I believe that more troubling than the loss of stuff was the loss of routine, the day-to-day things most of us don’t have to plan for, or even really think much about. Two-thirds of the city’s population still hasn’t come back, and there’s speculation that many never will. The effects of this on neighborhoods, businesses and yes, that blessed routine, are profound. When people say: "I can’t imagine that" I respond by saying, "No, you can’t."

The things that do speak of normalcy are precious. Some folks are beginning to re-landscape – occasional lawns are popping up, and gardens are being re-planted. Birds and squirrels are returning after a several-month absence, along with the housecats that stalk them. At the home of our New Orleans hosts, Phil and Natalie James, sparrows fed chirpy new babies nesting in a bright red birdhouse.

The James were among the blessed – their home was on high ground and did not flood. But like everyone else, they have a harrowing story about having to evacuate by boat, move to another state and worry about what was going on in their city until they could return weeks later. Their neighborhood now is much like the suburbia many of us are used to, with a few exceptions: holes where large trees used to be, FEMA trailers nearby, the occasional stinky refrigerator waiting on the curb for pickup, and the sound of relentless pile-driving that’s shoring up the levee nearby.

What do people need (or not)?

They don’t need or want to be known as victims. These folks are survivors. They don’t need boxes of cast-off clothing that is ripped and full of holes. They don’t need pity or understanding nods or "I’m sorrys".

What they seem to need most of all is simply to talk to people who are willing to just listen – it helps them process what has happened. They need to know that after nine months, we haven’t indulged our incredibly short attention spans and forgotten them. They need to know that someone still cares about them. They need to know that we are praying for them. They need to know we don’t second-guess their decisions to rebuild.

Why are they staying there?

This is easy. New Orleans is home – pure and simple. No matter what neighborhood they live in, or used to, these folks are New Orleanians. Their city and their culture: their music, their food, their Mardi Gras celebrations, their history and their heritage keep them there. I find myself wondering what it would be like if I’d never moved more than a block or two away of where I grew up, instead of moving across the country. Would I feel the same way if my city was destroyed? Would I feel angry at storms and flooding and tornadoes and looters? Would I share the same resolve these folks do? Or would I, seeking some kind of safety, just move on?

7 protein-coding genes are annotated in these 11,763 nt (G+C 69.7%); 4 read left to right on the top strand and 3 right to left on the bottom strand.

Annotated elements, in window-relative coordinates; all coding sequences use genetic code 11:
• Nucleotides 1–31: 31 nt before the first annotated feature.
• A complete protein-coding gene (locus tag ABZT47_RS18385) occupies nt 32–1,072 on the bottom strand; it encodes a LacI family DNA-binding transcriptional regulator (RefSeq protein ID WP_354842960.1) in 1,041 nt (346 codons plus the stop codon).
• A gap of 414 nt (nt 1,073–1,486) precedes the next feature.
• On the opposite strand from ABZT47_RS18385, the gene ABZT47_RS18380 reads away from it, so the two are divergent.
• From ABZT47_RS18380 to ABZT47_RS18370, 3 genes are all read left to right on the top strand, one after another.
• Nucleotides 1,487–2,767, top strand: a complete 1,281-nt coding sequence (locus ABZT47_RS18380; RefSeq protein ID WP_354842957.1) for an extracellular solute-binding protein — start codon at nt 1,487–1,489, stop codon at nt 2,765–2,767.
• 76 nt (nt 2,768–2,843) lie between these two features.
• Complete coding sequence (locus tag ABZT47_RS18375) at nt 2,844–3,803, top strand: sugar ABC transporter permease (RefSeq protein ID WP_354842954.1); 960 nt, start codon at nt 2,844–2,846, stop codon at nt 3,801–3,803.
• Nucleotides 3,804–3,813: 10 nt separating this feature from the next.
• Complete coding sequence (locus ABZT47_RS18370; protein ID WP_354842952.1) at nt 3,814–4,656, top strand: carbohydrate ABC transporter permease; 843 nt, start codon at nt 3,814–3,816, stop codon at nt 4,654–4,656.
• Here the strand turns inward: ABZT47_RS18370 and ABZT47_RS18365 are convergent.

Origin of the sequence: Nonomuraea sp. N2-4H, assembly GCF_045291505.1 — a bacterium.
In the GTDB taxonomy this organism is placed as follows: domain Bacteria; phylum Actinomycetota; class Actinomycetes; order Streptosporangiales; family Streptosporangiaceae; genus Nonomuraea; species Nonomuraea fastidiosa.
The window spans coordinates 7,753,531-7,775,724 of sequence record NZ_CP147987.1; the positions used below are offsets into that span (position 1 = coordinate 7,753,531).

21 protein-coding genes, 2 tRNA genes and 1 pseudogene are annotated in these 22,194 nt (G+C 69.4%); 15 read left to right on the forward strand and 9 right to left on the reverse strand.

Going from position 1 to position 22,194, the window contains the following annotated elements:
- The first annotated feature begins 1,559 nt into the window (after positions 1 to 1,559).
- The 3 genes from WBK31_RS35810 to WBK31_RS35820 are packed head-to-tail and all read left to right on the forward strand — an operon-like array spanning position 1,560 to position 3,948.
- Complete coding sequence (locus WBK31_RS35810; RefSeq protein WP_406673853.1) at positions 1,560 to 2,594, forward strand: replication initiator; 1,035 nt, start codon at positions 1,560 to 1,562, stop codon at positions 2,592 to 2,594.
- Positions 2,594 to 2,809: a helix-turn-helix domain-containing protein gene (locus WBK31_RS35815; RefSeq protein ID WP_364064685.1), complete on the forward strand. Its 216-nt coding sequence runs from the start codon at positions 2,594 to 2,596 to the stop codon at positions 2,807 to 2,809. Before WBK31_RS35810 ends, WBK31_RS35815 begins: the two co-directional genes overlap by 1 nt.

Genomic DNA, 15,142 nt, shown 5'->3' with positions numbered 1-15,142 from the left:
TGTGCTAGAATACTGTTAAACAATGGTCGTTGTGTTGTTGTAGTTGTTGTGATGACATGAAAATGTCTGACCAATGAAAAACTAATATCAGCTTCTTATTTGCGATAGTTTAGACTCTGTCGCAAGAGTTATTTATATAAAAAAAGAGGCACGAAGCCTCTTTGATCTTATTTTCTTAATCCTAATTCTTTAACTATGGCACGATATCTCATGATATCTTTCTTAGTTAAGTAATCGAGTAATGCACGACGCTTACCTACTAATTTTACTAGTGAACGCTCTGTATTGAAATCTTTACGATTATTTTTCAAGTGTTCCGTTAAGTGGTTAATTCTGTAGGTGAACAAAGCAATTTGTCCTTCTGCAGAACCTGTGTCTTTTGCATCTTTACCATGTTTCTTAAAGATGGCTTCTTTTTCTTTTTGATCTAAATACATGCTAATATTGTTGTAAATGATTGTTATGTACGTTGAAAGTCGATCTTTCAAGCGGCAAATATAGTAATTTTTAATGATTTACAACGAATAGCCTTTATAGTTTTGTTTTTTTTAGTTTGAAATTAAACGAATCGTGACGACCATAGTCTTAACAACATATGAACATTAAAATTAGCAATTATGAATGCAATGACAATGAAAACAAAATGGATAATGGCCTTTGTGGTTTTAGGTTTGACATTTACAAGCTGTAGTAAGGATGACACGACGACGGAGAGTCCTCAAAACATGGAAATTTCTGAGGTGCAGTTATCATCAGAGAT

Mardi Gras doll found at St. Paul's during a Saturday work party

As we made our decision to go to New Orleans, I somewhat self-righteously declared (and I am prone to these sorts of declarations) that this would be a Holy Week pilgrimage. In my mind, that meant that no matter what obstacles Paul and I faced along the way, we weren’t allowed to complain. After all, pilgrimages are all about discovery, not frustration.

What I was not prepared for, and still do not fully comprehend, is that this really did become a pilgrimage for me. I found a place where I didn’t try to have all the answers to other people’s problems. I found my heart expanding in some rare and transient moments of being totally open to God’s call to love and to serve. This is still too big and too powerful for me to understand and practice on a regular basis. I see resurrection at work at St. Paul’s. I hope that will take place in me. I hope I can use this here.

When we returned, Fr. David James, our priest at St. John’s, asked me what I learned during our trip. The first thing that popped into my mind, and what I told him, is that I took much more away from it than I was able to give.

And what was that? I’m still not sure, but my heart seems to beat a bit differently these days. I carry with me, even a month later, what I learned about people who I thought of, before we went to New Orleans, as hopeless, powerless, and clinging to the past. They are none of these things.

They have many things to teach us about hope, about faith, about love. Their pilgrimage, and mine, have only just begun.


Blogger Catherine said...

I'm not sure if you know, but Troy and I lived in New Orleans for about two years. We think of the people we knew down there often, and wonder how they are. Many we cannot find, since the hurricane.

I hope they are among the people who are rebuilding and trying to create a new normal, since the old normal has changed.

Thank you for sharing such a powerful experience.

7:59 PM  
Anonymous Brenda LeBlanc said...

To everyone who came and volunteered or who sent their support in other ways, such as prayer and donations...THANK YOU THANK YOU THANK YOU!!!!!
I am a native New Orleanian and also live in the Lakeview area my whole life. We are doing great and have our God and people like you to thank for that. It is hard but, we will recover completely.

1:43 PM